Turning a Web Design Class Into a Small Business

Mark SuterTwo years ago, Mark Suter, a computer tech teacher at Pandora-Gilboa High School (OH), invited his high school students to start an entrepreneurial tech club that would provide Web design, video production and staff training to community businesses and nonprofit organizations. That club, Rockettech, has exceeded even Suter’s expectations, grossing more than $14,000 in donations for its work — money that is reinvested into the club.

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THE Journal: How did you come up with the Rockettech idea?
Mark Suter:
I grew up in a small-business environment. My family has a produce business that encourages trying new things to differentiate itself from the supermarkets. Once I started teaching, I realized that my students are really sharp, with the energy and creativity to be entrepreneurial, and they’re already learning the skills in Web design, video production and programming. So why not let them test their skills in the real world and see if we can treat this classroom like a small business?

THE Journal: What has the experience been like?
Messy, and I like it that way. Standardized tests tend to be very clear-cut for students. My class is a little more like they’ll experience once they take a job somewhere, where if you’re going to be trying to innovate and grow, it’s going to be messy. I make myself vulnerable to try to model the idea that it’s okay to fail and make mistakes, because that’s how you learn.

THE Journal: Did you expect Rockettech to fail?
Yes. My thinking was that these are kids whose experience so far has been to study for the test, take the test, then move on to the next class. What’s going to happen when I stick them in front of a client who is dependent on them to do a good job or it will reflect poorly on the business?

THE Journal: Why has it succeeded?
When the kids come into class, it doesn’t smell like school to them anymore. They’re thinking in an innovative way and we have a mutual trust. I trust that if I give them something, they’re going to do everything they can to succeed. And they know that if they screw up, I’m not going to be angry with them if they’re doing all they can to be successful; I’m going to show them where they made their mistake and they’re going to try again.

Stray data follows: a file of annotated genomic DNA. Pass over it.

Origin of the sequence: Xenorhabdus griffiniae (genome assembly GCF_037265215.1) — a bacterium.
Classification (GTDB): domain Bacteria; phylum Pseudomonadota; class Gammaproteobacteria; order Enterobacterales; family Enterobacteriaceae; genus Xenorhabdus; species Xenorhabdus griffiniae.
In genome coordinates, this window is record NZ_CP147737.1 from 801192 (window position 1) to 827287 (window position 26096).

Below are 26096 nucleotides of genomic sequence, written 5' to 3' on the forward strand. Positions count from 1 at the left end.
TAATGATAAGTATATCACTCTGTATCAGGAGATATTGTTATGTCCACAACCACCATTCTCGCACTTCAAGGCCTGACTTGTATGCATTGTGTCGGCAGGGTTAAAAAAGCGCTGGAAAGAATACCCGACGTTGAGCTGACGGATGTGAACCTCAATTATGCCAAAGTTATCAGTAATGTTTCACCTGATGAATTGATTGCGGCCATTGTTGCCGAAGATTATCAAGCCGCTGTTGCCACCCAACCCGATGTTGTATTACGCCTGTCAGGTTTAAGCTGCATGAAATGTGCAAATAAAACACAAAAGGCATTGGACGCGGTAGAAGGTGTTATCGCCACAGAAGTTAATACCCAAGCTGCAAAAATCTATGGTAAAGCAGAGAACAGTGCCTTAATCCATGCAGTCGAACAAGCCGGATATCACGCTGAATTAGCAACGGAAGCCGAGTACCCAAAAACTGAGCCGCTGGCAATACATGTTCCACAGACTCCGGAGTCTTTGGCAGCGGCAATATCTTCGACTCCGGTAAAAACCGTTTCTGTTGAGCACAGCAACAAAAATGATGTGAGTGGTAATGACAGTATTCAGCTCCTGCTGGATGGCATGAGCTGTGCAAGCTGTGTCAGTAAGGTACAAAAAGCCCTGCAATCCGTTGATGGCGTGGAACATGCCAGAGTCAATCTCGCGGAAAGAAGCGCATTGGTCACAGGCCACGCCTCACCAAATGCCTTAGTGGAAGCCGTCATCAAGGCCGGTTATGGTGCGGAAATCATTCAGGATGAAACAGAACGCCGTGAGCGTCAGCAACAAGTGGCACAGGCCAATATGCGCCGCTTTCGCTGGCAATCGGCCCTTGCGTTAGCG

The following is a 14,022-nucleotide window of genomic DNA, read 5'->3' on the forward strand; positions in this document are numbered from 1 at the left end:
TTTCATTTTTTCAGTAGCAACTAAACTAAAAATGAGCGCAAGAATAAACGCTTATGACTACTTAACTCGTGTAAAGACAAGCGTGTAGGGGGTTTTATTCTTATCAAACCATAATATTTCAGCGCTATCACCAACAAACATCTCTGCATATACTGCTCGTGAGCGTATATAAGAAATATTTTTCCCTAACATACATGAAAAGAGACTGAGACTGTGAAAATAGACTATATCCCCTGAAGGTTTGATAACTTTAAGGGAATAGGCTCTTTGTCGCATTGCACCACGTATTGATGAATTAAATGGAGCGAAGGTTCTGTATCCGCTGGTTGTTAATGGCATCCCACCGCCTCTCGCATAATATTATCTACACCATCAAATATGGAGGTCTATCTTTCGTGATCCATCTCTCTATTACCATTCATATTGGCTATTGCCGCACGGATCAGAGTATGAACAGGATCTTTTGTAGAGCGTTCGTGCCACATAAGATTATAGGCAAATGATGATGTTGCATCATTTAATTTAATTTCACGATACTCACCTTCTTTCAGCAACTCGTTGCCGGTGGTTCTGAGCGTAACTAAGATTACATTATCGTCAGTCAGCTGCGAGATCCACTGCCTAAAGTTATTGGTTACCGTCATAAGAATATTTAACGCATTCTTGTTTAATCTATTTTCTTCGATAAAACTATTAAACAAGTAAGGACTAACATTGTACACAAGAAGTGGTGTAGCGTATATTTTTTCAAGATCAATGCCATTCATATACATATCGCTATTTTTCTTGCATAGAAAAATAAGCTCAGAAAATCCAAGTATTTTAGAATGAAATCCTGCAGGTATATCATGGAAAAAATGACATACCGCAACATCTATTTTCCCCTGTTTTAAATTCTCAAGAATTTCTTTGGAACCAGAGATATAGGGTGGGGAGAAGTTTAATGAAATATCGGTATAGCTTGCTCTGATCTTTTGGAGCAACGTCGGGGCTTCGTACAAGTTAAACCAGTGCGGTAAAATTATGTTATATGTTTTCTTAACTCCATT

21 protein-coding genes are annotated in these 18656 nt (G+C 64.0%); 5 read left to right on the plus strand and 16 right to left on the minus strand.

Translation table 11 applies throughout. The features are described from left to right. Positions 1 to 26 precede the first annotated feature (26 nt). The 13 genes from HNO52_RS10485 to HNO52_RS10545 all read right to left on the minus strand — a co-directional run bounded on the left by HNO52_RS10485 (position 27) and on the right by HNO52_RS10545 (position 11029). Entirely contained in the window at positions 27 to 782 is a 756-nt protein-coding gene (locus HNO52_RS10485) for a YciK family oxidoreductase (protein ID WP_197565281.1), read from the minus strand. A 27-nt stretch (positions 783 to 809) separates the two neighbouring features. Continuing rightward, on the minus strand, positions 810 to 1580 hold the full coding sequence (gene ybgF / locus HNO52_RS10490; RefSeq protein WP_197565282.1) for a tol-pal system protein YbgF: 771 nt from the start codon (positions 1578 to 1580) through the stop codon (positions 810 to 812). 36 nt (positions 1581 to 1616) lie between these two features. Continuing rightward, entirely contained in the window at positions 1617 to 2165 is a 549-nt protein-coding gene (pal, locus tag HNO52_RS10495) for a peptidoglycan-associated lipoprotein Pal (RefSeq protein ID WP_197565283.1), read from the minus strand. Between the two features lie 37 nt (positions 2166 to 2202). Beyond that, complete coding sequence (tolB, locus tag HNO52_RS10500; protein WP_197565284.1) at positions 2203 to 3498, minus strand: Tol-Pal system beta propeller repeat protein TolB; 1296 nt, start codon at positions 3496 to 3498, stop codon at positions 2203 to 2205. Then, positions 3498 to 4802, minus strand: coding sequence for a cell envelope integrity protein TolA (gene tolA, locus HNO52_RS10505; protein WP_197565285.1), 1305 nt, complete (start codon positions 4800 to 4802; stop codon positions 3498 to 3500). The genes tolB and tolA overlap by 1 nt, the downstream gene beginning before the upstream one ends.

THE Journal: What’s an example of a client your students have taken on?
This past year, the Allen County Economic Development Group entrusted us with making the website that potential companies use to see if they’re going to set up their business in our county. So there is some actual economic impact from the work that the Rockettech kids are doing. We talk about the fact that this isn’t a simulation; you’re affecting real businesses. We’ve done work for churches, several healthcare clients, the power company … a wide range of private and public sector clients.

THE Journal: What kinds of jobs, typically?
Suter: Web design and video production are the two main things. Our business model with the websites is we create it in a content management system, then we tell the company up front that we’re going to train you in how to run your website, whether through personal meetings or customized video tutorials, because we’re not in the business of keeping up websites. We can’t be, because my employees keep graduating. So we set up the hosting, design the website, then train as many people as they’d like at that company on how to maintain it. And we have a donation pledge that serves as our contract, which the students also negotiate. 

THE Journal: You ask for donations?
It’s kind of a professional understanding. On the donation pledge form it says, if we perform these services for you in this time frame, do you agree to donate x amount of dollars? We have milestones laid out, a timeline established, and then when the product is complete we have a meeting with the client and we ask how they feel about the service: Was it professionally done, was the communication professional, and if so, are you willing to donate the original amount we agreed to? If not, what can we do to improve or fix it? We haven’t had anybody yet who didn’t donate in the end because they didn’t like the service. They always have given us a chance to improve it until it is right. And the businesses really enjoy working with the kids. They understand that things might not be perfect on the first run, but they also know that in the end they’re going to be happy with what we deliver.

THE Journal: Why should other schools consider doing something similar?
Suter: I think there is a great opportunity right now for schools to add a real-world component to computer science and STEM classes. The lesson to be learned from what we have done is that yes, when you try something new and messy it’s going to flop sometimes, but when it is successful, it’s unbelievably satisfying not just for the student but for the teacher. I get to see these kids light up at the knowledge that they have created something that has worth to other people, other than just something that their parents put on the fridge.

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